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I don't know what is wrong with my code. It works with a 60 cent input for example, it gives me 3 coins, and I know how many of each because I can "see" the code running by using printf to print out the values. But if my input is 35 cents it will pass right through the 10 cent part of the code.

The thing is I know the 10 cents part works, because it goes through there if my input is 60 cents, it goes twice by 25 cents, I have 10 cents left so it goes through the 10 cent part of the code and that's it.

Here is the 10 cents part:

if (change >= 0.10) 
{
    do
    {
        count++;
        change = change - 0.10;
        printf("B%d\n", count);
        printf("%0.2f\n", change);  
    }
    while (change >= 0.10);
}
1

If you increase the precision of your printf format strings from 2 decimal places to 20 decimal places, you will see that using floating point arithmetic, 0.35 - 0.25 is very slightly less than 0.10. Here's a runnable demonstration on ideone.

This is what the problem set 1 specification is warning about when it says:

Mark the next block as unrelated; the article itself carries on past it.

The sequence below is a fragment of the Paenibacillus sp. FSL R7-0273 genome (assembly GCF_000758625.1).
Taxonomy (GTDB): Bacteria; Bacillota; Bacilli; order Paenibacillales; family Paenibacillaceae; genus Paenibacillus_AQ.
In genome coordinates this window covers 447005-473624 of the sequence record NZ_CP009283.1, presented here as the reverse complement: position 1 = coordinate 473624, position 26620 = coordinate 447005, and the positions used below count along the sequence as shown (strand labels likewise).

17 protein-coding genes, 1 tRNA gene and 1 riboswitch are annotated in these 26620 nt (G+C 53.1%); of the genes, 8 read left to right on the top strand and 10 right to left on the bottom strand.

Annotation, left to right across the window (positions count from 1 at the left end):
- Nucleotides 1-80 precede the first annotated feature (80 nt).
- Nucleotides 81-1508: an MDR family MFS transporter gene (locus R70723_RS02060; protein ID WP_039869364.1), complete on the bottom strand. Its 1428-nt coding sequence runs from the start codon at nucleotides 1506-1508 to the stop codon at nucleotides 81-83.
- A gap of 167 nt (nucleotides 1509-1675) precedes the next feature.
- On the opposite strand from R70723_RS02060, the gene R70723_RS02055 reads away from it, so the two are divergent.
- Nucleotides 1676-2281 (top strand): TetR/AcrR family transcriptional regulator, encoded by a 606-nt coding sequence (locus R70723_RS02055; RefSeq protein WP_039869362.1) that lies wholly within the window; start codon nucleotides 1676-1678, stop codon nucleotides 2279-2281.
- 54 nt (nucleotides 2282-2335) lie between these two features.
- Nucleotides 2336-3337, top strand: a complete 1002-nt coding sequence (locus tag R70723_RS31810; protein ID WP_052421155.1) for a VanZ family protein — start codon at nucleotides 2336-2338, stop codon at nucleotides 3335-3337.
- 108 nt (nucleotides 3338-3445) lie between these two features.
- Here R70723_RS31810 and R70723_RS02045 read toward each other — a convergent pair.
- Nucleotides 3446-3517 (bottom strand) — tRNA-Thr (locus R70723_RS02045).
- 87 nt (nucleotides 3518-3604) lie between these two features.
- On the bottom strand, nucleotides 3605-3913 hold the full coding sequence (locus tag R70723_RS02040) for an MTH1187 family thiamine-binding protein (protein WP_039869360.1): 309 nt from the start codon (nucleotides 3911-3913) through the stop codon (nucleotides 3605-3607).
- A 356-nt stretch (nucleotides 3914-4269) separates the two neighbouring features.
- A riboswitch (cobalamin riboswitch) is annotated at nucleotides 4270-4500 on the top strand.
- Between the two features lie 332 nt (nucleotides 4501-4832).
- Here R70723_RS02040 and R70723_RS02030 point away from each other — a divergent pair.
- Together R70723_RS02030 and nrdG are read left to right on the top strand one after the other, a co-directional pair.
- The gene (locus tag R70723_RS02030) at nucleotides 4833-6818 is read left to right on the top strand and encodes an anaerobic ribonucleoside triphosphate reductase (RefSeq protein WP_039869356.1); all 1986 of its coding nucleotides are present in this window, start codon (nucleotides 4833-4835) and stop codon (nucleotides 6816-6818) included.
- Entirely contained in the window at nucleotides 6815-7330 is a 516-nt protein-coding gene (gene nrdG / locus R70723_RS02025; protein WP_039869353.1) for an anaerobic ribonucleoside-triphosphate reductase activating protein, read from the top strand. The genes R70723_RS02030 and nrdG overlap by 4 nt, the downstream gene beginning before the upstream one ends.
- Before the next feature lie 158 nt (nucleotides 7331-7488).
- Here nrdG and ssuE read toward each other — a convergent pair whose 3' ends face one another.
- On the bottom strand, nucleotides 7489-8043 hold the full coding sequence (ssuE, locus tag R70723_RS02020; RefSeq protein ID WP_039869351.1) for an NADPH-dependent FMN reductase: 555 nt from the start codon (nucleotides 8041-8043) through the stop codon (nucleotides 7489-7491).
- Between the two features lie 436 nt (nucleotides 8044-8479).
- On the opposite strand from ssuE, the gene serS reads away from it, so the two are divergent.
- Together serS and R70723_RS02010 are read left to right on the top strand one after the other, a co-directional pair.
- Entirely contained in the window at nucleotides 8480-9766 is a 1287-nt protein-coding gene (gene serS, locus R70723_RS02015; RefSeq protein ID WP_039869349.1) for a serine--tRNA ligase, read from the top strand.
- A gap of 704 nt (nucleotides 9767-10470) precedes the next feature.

Incidentally, do beware the inherent imprecision of floating-point values. For instance, 0.01 cannot be represented exactly as a float. Try printing its value to, say, 50 decimal places, with code like the below:

float f = 0.01;
printf("%.50f\n", f);

Before doing any math, then, you’ll probably want to convert the user’s input entirely to cents (i.e., from a float to an int) to avoid tiny errors that might otherwise add up! Of course, don’t just cast the user’s input from a float to an int! After all, how many cents does one dollar equal? And be careful to round and not truncate your pennies!

For more details about floating point arithmetic, here are some related questions:

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